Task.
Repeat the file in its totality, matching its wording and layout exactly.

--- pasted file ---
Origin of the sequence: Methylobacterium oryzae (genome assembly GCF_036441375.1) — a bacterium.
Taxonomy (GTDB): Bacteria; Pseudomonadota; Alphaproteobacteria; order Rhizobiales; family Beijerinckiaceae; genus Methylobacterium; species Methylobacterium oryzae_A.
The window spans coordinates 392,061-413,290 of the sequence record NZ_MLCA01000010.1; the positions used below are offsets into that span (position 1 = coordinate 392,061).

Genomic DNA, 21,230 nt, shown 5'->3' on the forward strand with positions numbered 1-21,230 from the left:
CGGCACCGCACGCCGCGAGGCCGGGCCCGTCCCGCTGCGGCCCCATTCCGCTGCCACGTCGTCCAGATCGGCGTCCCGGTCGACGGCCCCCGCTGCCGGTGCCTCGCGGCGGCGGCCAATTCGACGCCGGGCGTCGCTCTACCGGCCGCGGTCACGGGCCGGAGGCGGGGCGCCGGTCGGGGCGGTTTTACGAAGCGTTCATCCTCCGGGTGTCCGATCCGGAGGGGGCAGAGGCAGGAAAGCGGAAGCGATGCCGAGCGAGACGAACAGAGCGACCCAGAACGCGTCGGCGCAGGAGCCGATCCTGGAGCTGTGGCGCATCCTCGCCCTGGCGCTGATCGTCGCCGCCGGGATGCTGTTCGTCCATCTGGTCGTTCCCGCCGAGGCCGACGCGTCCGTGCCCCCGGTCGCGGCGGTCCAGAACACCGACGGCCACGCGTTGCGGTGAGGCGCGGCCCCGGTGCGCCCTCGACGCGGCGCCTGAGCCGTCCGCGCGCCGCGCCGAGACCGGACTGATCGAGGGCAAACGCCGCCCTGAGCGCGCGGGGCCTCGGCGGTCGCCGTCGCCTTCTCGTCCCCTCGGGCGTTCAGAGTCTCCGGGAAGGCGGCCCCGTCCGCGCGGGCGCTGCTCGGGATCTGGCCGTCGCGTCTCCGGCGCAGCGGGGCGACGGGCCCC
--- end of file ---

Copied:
Origin of the sequence: Methylobacterium oryzae (genome assembly GCF_036441375.1) — a bacterium.
Taxonomy (GTDB): Bacteria; Pseudomonadota; Alphaproteobacteria; order Rhizobiales; family Beijerinckiaceae; genus Methylobacterium; species Methylobacterium oryzae_A.
The window spans coordinates 392,061-413,290 of the sequence record NZ_MLCA01000010.1; the positions used below are offsets into that span (position 1 = coordinate 392,061).

Genomic DNA, 21,230 nt, shown 5'->3' on the forward strand with positions numbered 1-21,230 from the left:
CGGCACCGCACGCCGCGAGGCCGGGCCCGTCCCGCTGCGGCCCCATTCCGCTGCCACGTCGTCCAGATCGGCGTCCCGGTCGACGGCCCCCGCTGCCGGTGCCTCGCGGCGGCGGCCAATTCGACGCCGGGCGTCGCTCTACCGGCCGCGGTCACGGGCCGGAGGCGGGGCGCCGGTCGGGGCGGTTTTACGAAGCGTTCATCCTCCGGGTGTCCGATCCGGAGGGGGCAGAGGCAGGAAAGCGGAAGCGATGCCGAGCGAGACGAACAGAGCGACCCAGAACGCGTCGGCGCAGGAGCCGATCCTGGAGCTGTGGCGCATCCTCGCCCTGGCGCTGATCGTCGCCGCCGGGATGCTGTTCGTCCATCTGGTCGTTCCCGCCGAGGCCGACGCGTCCGTGCCCCCGGTCGCGGCGGTCCAGAACACCGACGGCCACGCGTTGCGGTGAGGCGCGGCCCCGGTGCGCCCTCGACGCGGCGCCTGAGCCGTCCGCGCGCCGCGCCGAGACCGGACTGATCGAGGGCAAACGCCGCCCTGAGCGCGCGGGGCCTCGGCGGTCGCCGTCGCCTTCTCGTCCCCTCGGGCGTTCAGAGTCTCCGGGAAGGCGGCCCCGTCCGCGCGGGCGCTGCTCGGGATCTGGCCGTCGCGTCTCCGGCGCAGCGGGGCGACGGGCCCC